“He said to me, ’Hapgood, the remedy’s the old remedy. The old God. But it’s more than that. It’s Light: more light. The old revelation was good for the old world, and suited to the old world, and told in terms of the old world’s understanding. Mystical for ages steeped in the mystical; poetic for minds receptive of nothing beyond story and allegory and parable. We want a new revelation in terms of the new world’s understanding. We want light, light! Do you suppose a man who lives on meat is going to find sustenance in bread and milk? Do you suppose an age that knows wireless and can fly is going to find spiritual sustenance in the food of an age that thought thunder was God speaking? Man’s done with it. It means nothing to him; it gives nothing to him. He turns all that’s in him to get all he wants out of this world and let the next go rip. Man cannot live by bread alone, the churches tell him; but he says, “I am living on bread alone, and doing well on it.” But I tell you, Hapgood, that plumb down in the crypt and abyss of every man’s soul is a hunger, a craving for other food than this earthy stuff. And the churches know it; and instead of reaching down to him what he wants—light, light—instead of that, they invite him to dancing and picture shows, and you’re a jolly good fellow, and religion’s a jolly fine thing and no spoilsport, and all that sort of latter-day tendency. Damn it, he can get all that outside the churches and get it better. Light, light! He wants light, Hapgood. And the padres come down and drink beer with him, and watch boxing matches with him, and sing music-hall songs with him, and dance Jazz with him, and call it making religion a Living Thing in the Lives of the People. Lift the hearts of the people to God, they say, by showing them that religion is not incompatible with having a jolly fine time. And there’s no God there that a man can understand for him to be lifted up to. Hapgood, a man wouldn’t care what he had to give up if he knew he was making for something inestimably precious. But he doesn’t know. Light, light—that’s what he wants; and the longer it’s withheld the lower he’ll sink. Light! Light!’”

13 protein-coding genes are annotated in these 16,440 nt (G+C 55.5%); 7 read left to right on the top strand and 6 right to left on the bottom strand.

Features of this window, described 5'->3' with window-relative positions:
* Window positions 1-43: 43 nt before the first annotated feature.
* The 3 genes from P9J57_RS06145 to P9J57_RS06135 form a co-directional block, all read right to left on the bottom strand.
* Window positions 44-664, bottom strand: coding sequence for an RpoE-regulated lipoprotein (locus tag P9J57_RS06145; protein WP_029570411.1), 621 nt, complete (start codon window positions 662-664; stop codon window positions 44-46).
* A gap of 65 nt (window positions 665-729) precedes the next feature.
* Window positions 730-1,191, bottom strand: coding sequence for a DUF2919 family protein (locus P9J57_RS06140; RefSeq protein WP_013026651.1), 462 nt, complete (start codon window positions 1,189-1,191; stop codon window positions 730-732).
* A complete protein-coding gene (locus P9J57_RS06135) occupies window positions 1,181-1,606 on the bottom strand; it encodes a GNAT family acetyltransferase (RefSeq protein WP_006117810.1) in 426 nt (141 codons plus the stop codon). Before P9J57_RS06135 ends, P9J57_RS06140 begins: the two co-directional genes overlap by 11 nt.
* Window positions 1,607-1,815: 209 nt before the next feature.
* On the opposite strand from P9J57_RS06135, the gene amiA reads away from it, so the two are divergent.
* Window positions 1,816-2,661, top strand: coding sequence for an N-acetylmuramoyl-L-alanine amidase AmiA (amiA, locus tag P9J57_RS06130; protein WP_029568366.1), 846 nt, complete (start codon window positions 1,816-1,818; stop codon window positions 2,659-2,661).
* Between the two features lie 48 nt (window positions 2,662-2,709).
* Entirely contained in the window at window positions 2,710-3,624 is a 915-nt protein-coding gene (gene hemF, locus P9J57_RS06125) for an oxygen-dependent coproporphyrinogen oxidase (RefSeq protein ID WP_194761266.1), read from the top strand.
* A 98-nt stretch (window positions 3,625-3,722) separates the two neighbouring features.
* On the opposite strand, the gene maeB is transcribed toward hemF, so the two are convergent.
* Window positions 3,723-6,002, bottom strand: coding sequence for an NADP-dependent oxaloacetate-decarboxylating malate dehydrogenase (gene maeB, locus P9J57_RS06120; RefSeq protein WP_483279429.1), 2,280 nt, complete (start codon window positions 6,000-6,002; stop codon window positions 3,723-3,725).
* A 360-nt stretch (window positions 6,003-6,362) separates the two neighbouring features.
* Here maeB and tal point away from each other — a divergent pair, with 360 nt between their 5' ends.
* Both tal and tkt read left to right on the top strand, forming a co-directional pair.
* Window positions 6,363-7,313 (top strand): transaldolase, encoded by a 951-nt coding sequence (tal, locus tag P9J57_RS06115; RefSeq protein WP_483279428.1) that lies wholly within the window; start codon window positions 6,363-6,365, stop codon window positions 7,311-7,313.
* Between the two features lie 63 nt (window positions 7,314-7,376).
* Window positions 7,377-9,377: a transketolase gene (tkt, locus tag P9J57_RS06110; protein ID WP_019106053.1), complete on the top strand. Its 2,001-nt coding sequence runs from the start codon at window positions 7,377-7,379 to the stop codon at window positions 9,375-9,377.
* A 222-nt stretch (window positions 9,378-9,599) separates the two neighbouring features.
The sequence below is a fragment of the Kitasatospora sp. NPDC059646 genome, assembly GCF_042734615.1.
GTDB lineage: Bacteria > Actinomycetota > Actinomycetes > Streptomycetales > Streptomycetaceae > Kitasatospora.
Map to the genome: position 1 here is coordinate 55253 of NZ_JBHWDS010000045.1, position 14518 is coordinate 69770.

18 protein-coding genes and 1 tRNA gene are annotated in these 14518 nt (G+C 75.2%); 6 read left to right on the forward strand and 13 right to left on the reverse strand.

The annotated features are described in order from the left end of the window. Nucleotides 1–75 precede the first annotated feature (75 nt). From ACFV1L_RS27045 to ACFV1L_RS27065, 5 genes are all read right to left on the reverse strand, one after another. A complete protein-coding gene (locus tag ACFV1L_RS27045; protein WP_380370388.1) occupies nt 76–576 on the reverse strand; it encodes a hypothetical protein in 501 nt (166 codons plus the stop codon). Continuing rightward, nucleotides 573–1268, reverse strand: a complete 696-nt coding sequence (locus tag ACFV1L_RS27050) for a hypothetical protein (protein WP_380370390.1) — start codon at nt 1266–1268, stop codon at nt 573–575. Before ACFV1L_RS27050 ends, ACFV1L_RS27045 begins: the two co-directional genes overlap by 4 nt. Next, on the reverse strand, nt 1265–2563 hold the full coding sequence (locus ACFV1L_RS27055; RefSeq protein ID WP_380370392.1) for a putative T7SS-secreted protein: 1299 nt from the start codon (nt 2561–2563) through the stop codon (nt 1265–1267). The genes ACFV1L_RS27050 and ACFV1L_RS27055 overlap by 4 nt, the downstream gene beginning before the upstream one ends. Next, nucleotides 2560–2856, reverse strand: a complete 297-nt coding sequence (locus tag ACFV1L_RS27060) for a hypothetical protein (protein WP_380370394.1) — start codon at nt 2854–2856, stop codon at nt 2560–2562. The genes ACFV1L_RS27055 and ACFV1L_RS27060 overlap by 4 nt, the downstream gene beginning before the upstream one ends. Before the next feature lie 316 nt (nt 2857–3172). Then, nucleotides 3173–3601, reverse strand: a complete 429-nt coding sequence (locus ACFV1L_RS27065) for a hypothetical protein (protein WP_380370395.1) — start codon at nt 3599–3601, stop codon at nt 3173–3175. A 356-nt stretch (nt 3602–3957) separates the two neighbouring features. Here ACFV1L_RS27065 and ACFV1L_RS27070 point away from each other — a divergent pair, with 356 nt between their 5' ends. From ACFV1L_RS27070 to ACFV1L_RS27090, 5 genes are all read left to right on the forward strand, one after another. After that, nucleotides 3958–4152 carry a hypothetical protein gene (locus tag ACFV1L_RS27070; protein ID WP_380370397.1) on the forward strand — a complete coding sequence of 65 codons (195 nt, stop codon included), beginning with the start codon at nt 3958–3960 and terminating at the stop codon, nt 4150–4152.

“Well, I make no extra charge for that (said Hapgood, and helped himself to a drink). That’s not me. That’s Sabre. And if you’d seen him as I saw him, and if you’d heard him as I heard him, you’d have been as impressed as I was impressed instead of lolling there like a surfeited python. I tell you, old Sabre was all pink under his skin, and his eyes shining, and his voice tingling. I tell you, if you were a real painter instead of a base flatterer of bloated and wealthy sitters, and if you’d seen him then, you’d have painted the masterpiece of your age and called it The Visionary. I tell you, old Sabre was fine. He said he’d been thinking all round that sort of stuff for years, and that now, for one reason and another, it was beginning to crystallize in him and take form and substance.